Even an ardent student of history may not be aware of the fact that the United States has had nine official capitals since we first started our great experiment in democracy. If you are a fan of historical facts, you probably knew at least a few of them: Philadelphia, New York and Annapolis. But, in fact, there have been 9 official seats of government in our 243 years of existence and today I want to recognize all of them.
1. Philadelphia, Pennsylvania
The City of Brotherly Love has actually been the official U.S. capital on several different occasions, starting when it was the home of the Continental Congress. It once again served as the U.S. capital while our permanent one was being built in Washington, DC.
A couple of years ago I returned to Philadelphia to spend a couple of days and joined a tour around some of the city’s most important sites. Spending a few hours walking around Old City, I learned a lot even though I had considered myself to be fairly well versed in early American history. It was the ideal way to visit some of the country’s most important sites from the house where Jefferson wrote the Declaration of Independence to Independence Hall and many, smaller stops in between. The story of Philadelphia truly is the story of America, and it’s important that every visitor to the city absorbs as much of it as possible.
2. Baltimore, Maryland
In 1776, British troops began to close in on Philadelphia, forcing the Continental Congress to flee to Baltimore. Since it’s in my home state of Maryland, I’ve certainly visited Charm City a time or two and have come to really appreciate it over the years.
My first memory of Baltimore was of a young kid, there on a short vacation with my family. The only thing I remember is the Inner Harbor and the world famous National Aquarium, which is why I was so happy to experience it again more than 30 years later. The Inner Harbor was perhaps the best idea the city has ever had, this pedestrian friendly waterfront features lots of options for food, shopping and sightseeing. What I think is the star of the experience is the National Aquarium. Routinely listed as one of the best in the country, this massive aquarium first opened its doors back in 1981, and while it still bears the design marks of the early 80s, even today it’s a fun place to spend a few hours. From the standard tour featuring every kind of water dwelling creature you could imagine, to special exhibits like the new one about Australia, there’s always something new to see and do here. Next to the aquarium is another fun site, the Historic Ships in Baltimore. Featuring 4 historic vessels, it’s a great way to learn more about maritime history.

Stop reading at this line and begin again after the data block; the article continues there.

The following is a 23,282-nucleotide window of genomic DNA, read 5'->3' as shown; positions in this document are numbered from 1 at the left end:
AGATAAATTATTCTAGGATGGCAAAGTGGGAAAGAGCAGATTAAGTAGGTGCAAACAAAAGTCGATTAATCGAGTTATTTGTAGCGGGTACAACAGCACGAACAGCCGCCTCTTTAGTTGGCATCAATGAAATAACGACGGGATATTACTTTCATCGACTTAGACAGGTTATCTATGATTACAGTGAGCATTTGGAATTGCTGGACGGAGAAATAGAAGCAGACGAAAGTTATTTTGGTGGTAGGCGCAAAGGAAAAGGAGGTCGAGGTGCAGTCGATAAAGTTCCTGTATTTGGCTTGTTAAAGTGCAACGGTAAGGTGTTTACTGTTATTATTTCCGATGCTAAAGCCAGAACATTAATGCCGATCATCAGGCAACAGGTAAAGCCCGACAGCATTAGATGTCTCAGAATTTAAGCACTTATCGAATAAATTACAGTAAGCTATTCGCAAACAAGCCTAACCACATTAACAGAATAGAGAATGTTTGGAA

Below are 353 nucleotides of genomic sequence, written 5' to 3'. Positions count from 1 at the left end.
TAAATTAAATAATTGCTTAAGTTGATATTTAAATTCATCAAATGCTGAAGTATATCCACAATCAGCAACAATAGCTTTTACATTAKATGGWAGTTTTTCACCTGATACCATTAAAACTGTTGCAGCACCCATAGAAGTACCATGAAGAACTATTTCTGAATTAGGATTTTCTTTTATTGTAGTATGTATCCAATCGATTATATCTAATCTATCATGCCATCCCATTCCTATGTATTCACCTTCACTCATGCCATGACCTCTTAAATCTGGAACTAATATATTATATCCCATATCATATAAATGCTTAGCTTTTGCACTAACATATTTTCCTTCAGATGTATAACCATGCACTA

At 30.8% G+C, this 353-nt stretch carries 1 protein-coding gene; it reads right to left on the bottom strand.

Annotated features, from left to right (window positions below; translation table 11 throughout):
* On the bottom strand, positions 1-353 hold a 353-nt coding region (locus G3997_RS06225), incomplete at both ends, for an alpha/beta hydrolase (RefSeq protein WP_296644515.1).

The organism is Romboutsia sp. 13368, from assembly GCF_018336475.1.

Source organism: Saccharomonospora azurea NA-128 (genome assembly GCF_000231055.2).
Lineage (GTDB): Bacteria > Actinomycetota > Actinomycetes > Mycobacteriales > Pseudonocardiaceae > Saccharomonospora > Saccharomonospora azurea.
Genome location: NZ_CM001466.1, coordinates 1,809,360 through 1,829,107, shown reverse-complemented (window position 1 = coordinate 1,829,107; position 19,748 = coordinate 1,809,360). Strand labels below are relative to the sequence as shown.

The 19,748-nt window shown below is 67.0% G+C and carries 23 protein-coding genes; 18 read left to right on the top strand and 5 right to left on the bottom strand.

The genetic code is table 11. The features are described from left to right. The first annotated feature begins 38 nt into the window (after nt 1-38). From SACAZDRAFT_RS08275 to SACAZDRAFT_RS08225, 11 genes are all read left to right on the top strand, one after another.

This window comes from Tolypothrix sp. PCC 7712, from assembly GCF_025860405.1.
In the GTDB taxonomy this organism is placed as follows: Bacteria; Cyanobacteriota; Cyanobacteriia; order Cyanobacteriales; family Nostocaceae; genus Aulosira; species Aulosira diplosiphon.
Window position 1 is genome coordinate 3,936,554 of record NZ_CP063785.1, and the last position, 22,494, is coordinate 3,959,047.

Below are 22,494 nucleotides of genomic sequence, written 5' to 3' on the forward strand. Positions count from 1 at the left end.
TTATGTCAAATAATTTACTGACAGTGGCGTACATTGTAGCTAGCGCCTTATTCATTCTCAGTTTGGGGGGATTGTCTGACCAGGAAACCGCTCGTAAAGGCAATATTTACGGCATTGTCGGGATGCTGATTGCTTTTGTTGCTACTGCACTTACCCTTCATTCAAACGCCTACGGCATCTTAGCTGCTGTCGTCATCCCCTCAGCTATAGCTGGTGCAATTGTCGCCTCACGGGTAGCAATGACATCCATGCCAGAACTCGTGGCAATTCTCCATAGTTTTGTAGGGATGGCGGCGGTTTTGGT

3. & 4. Lancaster and York, Pennsylvania
To be fair, Lancaster was the capital for only a day, but York held the title for about 9 months in 1777-78. Both cities find themselves in a great part of Pennsylvania, what many call Amish country.
Two hours from the Washington, DC metro region, less than three from New York City and a veritable stone’s throw from Philadelphia, the Lancaster and Hershey regions of Pennsylvania are amongst the most convenient in this part of the country. While Hershey could easily complete your short break or even a longer stay, there’s a lot more to see and do in the surrounding areas including a personal favorite, Amish country and the Strasbourg Railroad. Strasbourg is one of the few operating steam locomotives in the country, and visitors get a taste of the grand era of railroading when they visit. At the heart of the attraction is taking a ride on the train itself. The tour into the farmlands of Pennsylvania takes about an hour round-trip and is a fun way to get out and see more of the surrounding countryside. Plus there’s the thrill of being in a steam train, which is really what drew me there in the first place. In addition to the train there’s also a train museum, with many examples of classic trains on display. You’ll see a lot of families at Strasbourg, but from my experience it’s also great for adults without kids.